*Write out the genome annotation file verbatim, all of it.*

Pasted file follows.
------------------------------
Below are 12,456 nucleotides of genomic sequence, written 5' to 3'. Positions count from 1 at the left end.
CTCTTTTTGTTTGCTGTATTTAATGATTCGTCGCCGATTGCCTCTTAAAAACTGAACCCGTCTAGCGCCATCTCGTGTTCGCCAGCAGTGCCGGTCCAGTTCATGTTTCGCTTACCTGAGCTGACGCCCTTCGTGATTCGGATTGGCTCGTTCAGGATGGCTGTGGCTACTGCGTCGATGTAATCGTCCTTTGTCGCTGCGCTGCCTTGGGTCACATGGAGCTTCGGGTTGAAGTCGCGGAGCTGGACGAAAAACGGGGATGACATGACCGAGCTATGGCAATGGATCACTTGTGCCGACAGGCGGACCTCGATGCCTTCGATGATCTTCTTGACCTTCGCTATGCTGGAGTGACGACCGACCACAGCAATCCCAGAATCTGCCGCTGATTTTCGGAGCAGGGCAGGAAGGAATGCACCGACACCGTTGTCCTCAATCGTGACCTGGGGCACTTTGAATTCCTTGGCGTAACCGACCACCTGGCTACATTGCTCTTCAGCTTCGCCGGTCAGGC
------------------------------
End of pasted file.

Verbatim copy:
Below are 12,456 nucleotides of genomic sequence, written 5' to 3'. Positions count from 1 at the left end.
CTCTTTTTGTTTGCTGTATTTAATGATTCGTCGCCGATTGCCTCTTAAAAACTGAACCCGTCTAGCGCCATCTCGTGTTCGCCAGCAGTGCCGGTCCAGTTCATGTTTCGCTTACCTGAGCTGACGCCCTTCGTGATTCGGATTGGCTCGTTCAGGATGGCTGTGGCTACTGCGTCGATGTAATCGTCCTTTGTCGCTGCGCTGCCTTGGGTCACATGGAGCTTCGGGTTGAAGTCGCGGAGCTGGACGAAAAACGGGGATGACATGACCGAGCTATGGCAATGGATCACTTGTGCCGACAGGCGGACCTCGATGCCTTCGATGATCTTCTTGACCTTCGCTATGCTGGAGTGACGACCGACCACAGCAATCCCAGAATCTGCCGCTGATTTTCGGAGCAGGGCAGGAAGGAATGCACCGACACCGTTGTCCTCAATCGTGACCTGGGGCACTTTGAATTCCTTGGCGTAACCGACCACCTGGCTACATTGCTCTTCAGCTTCGCCGGTCAGGC